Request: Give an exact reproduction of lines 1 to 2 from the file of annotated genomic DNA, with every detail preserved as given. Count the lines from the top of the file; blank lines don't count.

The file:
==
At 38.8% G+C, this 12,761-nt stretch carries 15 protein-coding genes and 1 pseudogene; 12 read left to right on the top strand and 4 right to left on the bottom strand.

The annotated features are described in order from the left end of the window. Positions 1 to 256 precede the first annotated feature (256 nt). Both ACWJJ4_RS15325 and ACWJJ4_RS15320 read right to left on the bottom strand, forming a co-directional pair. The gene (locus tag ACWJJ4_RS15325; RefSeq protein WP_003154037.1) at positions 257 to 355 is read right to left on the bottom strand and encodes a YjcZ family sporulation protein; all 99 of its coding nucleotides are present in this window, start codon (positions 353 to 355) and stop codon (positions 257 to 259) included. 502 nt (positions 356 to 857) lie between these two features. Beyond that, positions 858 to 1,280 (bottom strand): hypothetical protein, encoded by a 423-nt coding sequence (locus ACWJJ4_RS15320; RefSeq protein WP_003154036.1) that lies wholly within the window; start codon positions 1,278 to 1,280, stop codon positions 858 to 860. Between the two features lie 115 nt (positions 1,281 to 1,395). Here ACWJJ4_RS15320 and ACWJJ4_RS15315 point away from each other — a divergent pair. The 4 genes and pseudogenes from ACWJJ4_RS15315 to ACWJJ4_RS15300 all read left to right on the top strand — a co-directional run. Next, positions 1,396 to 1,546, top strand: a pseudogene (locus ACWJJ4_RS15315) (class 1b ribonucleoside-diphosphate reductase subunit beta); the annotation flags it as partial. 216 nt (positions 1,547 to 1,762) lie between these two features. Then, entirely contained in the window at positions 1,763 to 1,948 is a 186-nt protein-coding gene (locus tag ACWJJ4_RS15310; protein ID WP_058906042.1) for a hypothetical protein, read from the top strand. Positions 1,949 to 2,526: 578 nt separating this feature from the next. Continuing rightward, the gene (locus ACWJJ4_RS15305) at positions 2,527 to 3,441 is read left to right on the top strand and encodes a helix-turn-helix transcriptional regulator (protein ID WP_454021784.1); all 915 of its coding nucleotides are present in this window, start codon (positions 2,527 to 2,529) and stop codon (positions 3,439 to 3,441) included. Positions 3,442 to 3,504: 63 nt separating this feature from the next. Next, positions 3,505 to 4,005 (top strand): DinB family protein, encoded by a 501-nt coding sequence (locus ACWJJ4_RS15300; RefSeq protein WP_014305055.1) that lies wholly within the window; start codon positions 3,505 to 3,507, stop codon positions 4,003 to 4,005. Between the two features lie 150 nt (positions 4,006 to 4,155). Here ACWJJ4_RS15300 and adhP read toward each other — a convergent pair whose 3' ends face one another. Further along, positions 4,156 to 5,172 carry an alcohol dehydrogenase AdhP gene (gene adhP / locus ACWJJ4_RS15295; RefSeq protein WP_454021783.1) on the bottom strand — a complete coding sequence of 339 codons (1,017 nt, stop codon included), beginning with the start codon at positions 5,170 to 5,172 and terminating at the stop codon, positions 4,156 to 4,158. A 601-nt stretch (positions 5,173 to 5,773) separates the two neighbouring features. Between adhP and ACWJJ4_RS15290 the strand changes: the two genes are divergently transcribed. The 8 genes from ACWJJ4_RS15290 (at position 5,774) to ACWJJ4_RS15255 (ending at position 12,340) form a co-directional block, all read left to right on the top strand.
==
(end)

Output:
At 38.8% G+C, this 12,761-nt stretch carries 15 protein-coding genes and 1 pseudogene; 12 read left to right on the top strand and 4 right to left on the bottom strand.

The annotated features are described in order from the left end of the window. Positions 1 to 256 precede the first annotated feature (256 nt). Both ACWJJ4_RS15325 and ACWJJ4_RS15320 read right to left on the bottom strand, forming a co-directional pair. The gene (locus tag ACWJJ4_RS15325; RefSeq protein WP_003154037.1) at positions 257 to 355 is read right to left on the bottom strand and encodes a YjcZ family sporulation protein; all 99 of its coding nucleotides are present in this window, start codon (positions 353 to 355) and stop codon (positions 257 to 259) included. 502 nt (positions 356 to 857) lie between these two features. Beyond that, positions 858 to 1,280 (bottom strand): hypothetical protein, encoded by a 423-nt coding sequence (locus ACWJJ4_RS15320; RefSeq protein WP_003154036.1) that lies wholly within the window; start codon positions 1,278 to 1,280, stop codon positions 858 to 860. Between the two features lie 115 nt (positions 1,281 to 1,395). Here ACWJJ4_RS15320 and ACWJJ4_RS15315 point away from each other — a divergent pair. The 4 genes and pseudogenes from ACWJJ4_RS15315 to ACWJJ4_RS15300 all read left to right on the top strand — a co-directional run. Next, positions 1,396 to 1,546, top strand: a pseudogene (locus ACWJJ4_RS15315) (class 1b ribonucleoside-diphosphate reductase subunit beta); the annotation flags it as partial. 216 nt (positions 1,547 to 1,762) lie between these two features. Then, entirely contained in the window at positions 1,763 to 1,948 is a 186-nt protein-coding gene (locus tag ACWJJ4_RS15310; protein ID WP_058906042.1) for a hypothetical protein, read from the top strand. Positions 1,949 to 2,526: 578 nt separating this feature from the next. Continuing rightward, the gene (locus ACWJJ4_RS15305) at positions 2,527 to 3,441 is read left to right on the top strand and encodes a helix-turn-helix transcriptional regulator (protein ID WP_454021784.1); all 915 of its coding nucleotides are present in this window, start codon (positions 2,527 to 2,529) and stop codon (positions 3,439 to 3,441) included. Positions 3,442 to 3,504: 63 nt separating this feature from the next. Next, positions 3,505 to 4,005 (top strand): DinB family protein, encoded by a 501-nt coding sequence (locus ACWJJ4_RS15300; RefSeq protein WP_014305055.1) that lies wholly within the window; start codon positions 3,505 to 3,507, stop codon positions 4,003 to 4,005. Between the two features lie 150 nt (positions 4,006 to 4,155). Here ACWJJ4_RS15300 and adhP read toward each other — a convergent pair whose 3' ends face one another. Further along, positions 4,156 to 5,172 carry an alcohol dehydrogenase AdhP gene (gene adhP / locus ACWJJ4_RS15295; RefSeq protein WP_454021783.1) on the bottom strand — a complete coding sequence of 339 codons (1,017 nt, stop codon included), beginning with the start codon at positions 5,170 to 5,172 and terminating at the stop codon, positions 4,156 to 4,158. A 601-nt stretch (positions 5,173 to 5,773) separates the two neighbouring features. Between adhP and ACWJJ4_RS15290 the strand changes: the two genes are divergently transcribed. The 8 genes from ACWJJ4_RS15290 (at position 5,774) to ACWJJ4_RS15255 (ending at position 12,340) form a co-directional block, all read left to right on the top strand.